The question of "why" an author writes a particular work is one of the most enticing yet one of the most difficult to answer. Usually, the only clues to "why" lie in the theme(s) of the story or in the traits of the characters. Sometimes, author biography and contemporaneous social...
The question of "why" an author writes a particular work is one of the most enticing yet one of the most difficult to answer. Usually, the only clues to "why" lie in the theme(s) of the story or in the traits of the characters. Sometimes, author biography and contemporaneous social issues might give further indications of "why" as with Dostoevsky and Dickens, for example. In some cases, genre might also give a clue about "why," such as when the literary piece is a satire, which is written to ridicule and reprimand a person, group or society for breaking society's accepted moral and ethical code.
In the case of "The Open Window," we actually have clues from genre, theme, characterization and author biography, which has been adequately speculated about by literary critics. First, the story is a satire of adults who are mentally unstable and/or gullible and foolish. So one reason he wrote this story is to show society a true picture of itself by ironically satirizing the harm being done, presenting mentally unstable Nuttel as both a cause and the victim.
Another clue is the themes, one of which is appearance versus reality. Saki shows how frightfully easy it is for "self-possessed" Vera to deceive and harm the stranger Nuttel and her familiar aunt and uncle, the Sappletons. Appearance versus reality also attaches to the introduction of the supernatural when the husband and younger brothers enter the yard and approach the open window sending Framton (a name indicating one who worries and is mentally unstable) running out the front door. Framton's flight raises a question about what happened to him afterward. This speculative question might be a clue to "why" Saki wrote the story. It certainly relates to what critics call the "enfant terrible":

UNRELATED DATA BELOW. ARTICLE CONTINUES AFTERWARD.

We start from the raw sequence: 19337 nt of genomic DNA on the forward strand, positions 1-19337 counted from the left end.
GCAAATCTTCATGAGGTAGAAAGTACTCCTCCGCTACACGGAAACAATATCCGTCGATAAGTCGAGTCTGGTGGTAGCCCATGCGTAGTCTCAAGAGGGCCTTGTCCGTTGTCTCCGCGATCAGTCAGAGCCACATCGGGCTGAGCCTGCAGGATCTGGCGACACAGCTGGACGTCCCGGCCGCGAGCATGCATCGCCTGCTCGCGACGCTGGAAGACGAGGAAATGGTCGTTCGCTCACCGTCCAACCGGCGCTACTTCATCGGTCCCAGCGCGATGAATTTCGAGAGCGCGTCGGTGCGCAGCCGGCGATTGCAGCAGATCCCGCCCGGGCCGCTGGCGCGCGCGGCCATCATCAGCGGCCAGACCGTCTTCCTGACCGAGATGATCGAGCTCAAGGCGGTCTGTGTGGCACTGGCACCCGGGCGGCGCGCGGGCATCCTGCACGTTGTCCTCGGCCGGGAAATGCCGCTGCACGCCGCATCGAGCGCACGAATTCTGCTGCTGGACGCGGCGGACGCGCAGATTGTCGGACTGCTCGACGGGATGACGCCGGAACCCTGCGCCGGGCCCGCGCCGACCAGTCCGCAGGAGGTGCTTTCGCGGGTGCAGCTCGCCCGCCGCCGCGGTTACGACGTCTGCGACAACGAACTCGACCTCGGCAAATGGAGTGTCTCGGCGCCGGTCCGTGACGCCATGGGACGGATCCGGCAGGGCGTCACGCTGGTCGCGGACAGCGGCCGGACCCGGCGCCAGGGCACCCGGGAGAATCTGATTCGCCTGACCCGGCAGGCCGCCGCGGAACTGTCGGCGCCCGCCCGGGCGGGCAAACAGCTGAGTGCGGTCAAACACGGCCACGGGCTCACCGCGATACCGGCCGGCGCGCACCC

According to Janet Overmyer, children in Saki's stories often are "cruel to adults because ... [they must] snatch their revenge whenever the opportunity arises." ("Saki's Enfant Terrible in 'The Open Window'." Gale Cengage on eNotes.com)
The enfant terrible introduces clues from Saki's biography. Saki often drew child characters like Vera who routinely and deliberately made havoc in the adult worlds they inhabited. Some critics suggest Saki was drawing a true picture of a type of perverse child and adolescent that he either was or had experience with. Some critics suggest Saki drew the perverse child mind because he never recovered from his oppressed childhood and was taking revenge against his caretakers.
To put all these clues together, it may be that Saki wrote this story because he wanted to improve the adult world he satirized and to warn against the perverse child mind he employed. Perhaps there is another possible way to put the clues together, but there seems to be a good case for this explanation.
"Their bodies were never recovered. That was the dreadful part of it." Here the child's voice lost its self-possessed note and became falteringly human. "Poor aunt always thinks that they will come back someday, they and the little brown spaniel ...."